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I hope I'm missing something pretty basic here but: An empty form is getting submitted randomly, sometimes 3-8 times a day, then none for a few days and so on.

The empty submits always email with the subject as "[Website Contact Form]." Even though there is no validation in my php, in the html code the subject is chosen from a drop-down menu with the default as "General Enquiry." Notice in the php code below, there is no way for a human to submit an empty form with the above subject line, that is, it would always be "[Website Contact Form]General Enquiry" if I press submit without entering anything.

I have contact.html call this contact.php file:

<?
   $email = 'info@mail.com';
   $mailadd = $_POST['email'];
   $headers = 'From: ' . $_POST['email'] . "\r\n";
   $name = $_POST['name'];
   $subject = '[Website Contact Form] ' . $_POST['subject'];
   $message = 'Message sent from: ' . $name . '. Email: ' . $mailadd . '. Organization: ' . $_POST['company'] . '. Phone: ' . $_POST['phone'] . '. ';
   $message .= 'Message: ';
   $message .= $_POST['message'];

   if (mail($email,$subject,$message, $headers)) {
    echo "<p>Thank You! We'll get back to you shortly.</p>";
   }
   else {
    echo "<p>Error...</p>";
   }
?>

I use this code for many websites, but have never encountered this issue. Is there something so obviously wrong with this code that I'm missing? Any help would be greatly appreciated!

share|improve this question
1  
The form probably gets submitted by spam bots? Add some sort of protection like CAPTCHA. –  galymzhan Oct 10 '12 at 3:02
    
Thanks for the tip, but I would really have to disagree with adding CAPTCHA. I find it really hinders the registration process, and can even prevent an online sale. But yes, a simple math question would be an easy alternative. Thanks for your reply, I guess it was most probably spam bots. –  Bob Oct 10 '12 at 3:37
1  
One of the best ways to beat bots is to put an input on your page and set it's display to none. If it gets filled out then don't submit the form. Since humans can't see the input and bots can if it's filled out it's a bot that did it. –  Rick Calder Oct 10 '12 at 3:40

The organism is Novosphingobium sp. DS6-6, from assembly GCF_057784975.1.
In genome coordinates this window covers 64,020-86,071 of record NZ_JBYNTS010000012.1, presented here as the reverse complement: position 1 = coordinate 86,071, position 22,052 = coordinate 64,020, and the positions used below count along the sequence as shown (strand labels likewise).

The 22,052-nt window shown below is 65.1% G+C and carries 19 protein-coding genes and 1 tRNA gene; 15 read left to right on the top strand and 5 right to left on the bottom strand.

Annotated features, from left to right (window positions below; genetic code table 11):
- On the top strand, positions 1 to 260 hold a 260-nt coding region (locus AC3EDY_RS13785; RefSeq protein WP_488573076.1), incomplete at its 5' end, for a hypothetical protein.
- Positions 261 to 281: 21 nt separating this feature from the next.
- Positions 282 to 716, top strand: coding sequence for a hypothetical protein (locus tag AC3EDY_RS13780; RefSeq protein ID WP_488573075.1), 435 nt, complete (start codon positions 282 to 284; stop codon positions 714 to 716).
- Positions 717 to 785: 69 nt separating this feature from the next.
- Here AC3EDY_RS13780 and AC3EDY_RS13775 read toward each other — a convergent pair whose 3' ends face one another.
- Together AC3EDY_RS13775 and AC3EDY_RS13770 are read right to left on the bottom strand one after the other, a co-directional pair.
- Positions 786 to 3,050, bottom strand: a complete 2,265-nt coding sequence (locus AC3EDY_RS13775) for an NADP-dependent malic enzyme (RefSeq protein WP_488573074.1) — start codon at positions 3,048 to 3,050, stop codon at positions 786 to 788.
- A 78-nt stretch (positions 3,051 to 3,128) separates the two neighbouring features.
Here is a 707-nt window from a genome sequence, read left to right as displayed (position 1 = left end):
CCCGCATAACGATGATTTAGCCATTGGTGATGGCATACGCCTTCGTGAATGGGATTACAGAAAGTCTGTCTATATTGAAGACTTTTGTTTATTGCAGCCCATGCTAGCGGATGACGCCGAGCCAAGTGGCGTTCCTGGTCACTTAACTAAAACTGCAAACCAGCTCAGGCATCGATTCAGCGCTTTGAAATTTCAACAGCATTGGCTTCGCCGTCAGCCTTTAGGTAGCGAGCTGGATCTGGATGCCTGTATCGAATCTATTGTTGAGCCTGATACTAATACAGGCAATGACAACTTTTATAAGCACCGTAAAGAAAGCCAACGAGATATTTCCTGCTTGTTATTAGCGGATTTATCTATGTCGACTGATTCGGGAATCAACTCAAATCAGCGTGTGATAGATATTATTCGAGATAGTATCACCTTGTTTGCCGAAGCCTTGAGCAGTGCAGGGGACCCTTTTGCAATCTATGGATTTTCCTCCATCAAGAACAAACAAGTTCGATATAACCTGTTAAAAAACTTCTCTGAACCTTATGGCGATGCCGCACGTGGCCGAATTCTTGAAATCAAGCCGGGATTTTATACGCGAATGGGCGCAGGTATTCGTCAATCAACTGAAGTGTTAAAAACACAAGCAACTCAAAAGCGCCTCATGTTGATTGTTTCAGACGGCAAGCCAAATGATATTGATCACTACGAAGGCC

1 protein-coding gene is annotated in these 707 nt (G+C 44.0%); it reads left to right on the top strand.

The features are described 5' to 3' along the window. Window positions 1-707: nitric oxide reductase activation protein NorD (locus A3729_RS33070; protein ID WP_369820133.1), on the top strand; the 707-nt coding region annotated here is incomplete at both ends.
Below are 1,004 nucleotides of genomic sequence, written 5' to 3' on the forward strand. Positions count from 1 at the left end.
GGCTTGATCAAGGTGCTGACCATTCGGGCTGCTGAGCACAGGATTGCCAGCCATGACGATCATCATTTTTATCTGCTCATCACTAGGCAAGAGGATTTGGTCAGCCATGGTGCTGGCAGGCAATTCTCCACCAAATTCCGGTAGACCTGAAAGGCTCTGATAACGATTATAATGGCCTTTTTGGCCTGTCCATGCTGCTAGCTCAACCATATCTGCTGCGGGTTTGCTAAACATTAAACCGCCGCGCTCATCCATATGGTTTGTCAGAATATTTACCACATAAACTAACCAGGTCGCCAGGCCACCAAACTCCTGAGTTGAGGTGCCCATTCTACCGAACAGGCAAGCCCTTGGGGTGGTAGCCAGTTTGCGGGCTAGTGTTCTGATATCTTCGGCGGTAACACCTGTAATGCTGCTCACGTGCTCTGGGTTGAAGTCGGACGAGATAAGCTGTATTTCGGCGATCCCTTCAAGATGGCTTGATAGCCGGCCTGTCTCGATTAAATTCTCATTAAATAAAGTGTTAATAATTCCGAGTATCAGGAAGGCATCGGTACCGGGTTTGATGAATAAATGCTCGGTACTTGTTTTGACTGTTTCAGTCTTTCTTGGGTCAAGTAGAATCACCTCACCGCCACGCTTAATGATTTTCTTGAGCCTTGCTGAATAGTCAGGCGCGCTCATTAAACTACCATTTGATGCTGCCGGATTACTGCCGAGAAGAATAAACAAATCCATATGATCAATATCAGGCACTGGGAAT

@Rick Calder - What an inventive solution! I think I will definitely have to give that a go. –  Bob Oct 10 '12 at 3:47

2 Answers 2

up vote 2 down vote accepted

I suspect that you may not be checking that these variables are set before you send the email. Someone requesting contact.php directly (without any form data) may produce the results you have described. If this is the case, the following code should work like a charm:

<?php
    if (isset($_POST['submit']) {
        // form code
    }
    else {
        // The form was not submitted, do nothing
    }
?>

Even if that's not that case, such a simple check is always good practice.

Furthermore, you should always validate any user input just as a good habit. You don't want your server flooding your inbox with emails. I suggest using regexs to validate the input provided and possibly use a captcha service (such as ReCaptcha).

share|improve this answer
    
Wow, I knew i was missing something so completely obvious! Yes I do have the isset check in my other forms, I don't know how I didn't paste it in, and then missed it while comparing! You're right that validation is a good habit. Captcha's on the other hand drive me bonkers. Thanks for your very clear response! PS - there is a missing ) at the end of the if statement :P –  Bob Oct 10 '12 at 3:21

If you've been using this code and it's been working fine then I'd check what variables you changed with this case for example your submit form.

Try out your form with all common possibilities and see if it works. And empty Subject will give your form the subject "[Website Contact Form]". Check that your script actually get's the post variables and your form submits the right variables. Your dropdown might have an option with value of "" and the innerHTML "General Enquiry". The value is what will get submitted.

It's good to check inputs server-side as well

<?php 
      if(isset($_POST['subject'],$_POST['email'])){

      }
?>
share|improve this answer
    
Thanks for your reply. Because there is no way to choose a blank subject, and the value of "General Enquiry" is "General Enquiry," each time I myself (or any human) submit the form without adding any data to any field, I will always receive an email with the subject "[Website Contact Form]General Enquiry" but I guess I didn't really explain that well in my initial post. –  Bob Oct 10 '12 at 3:45

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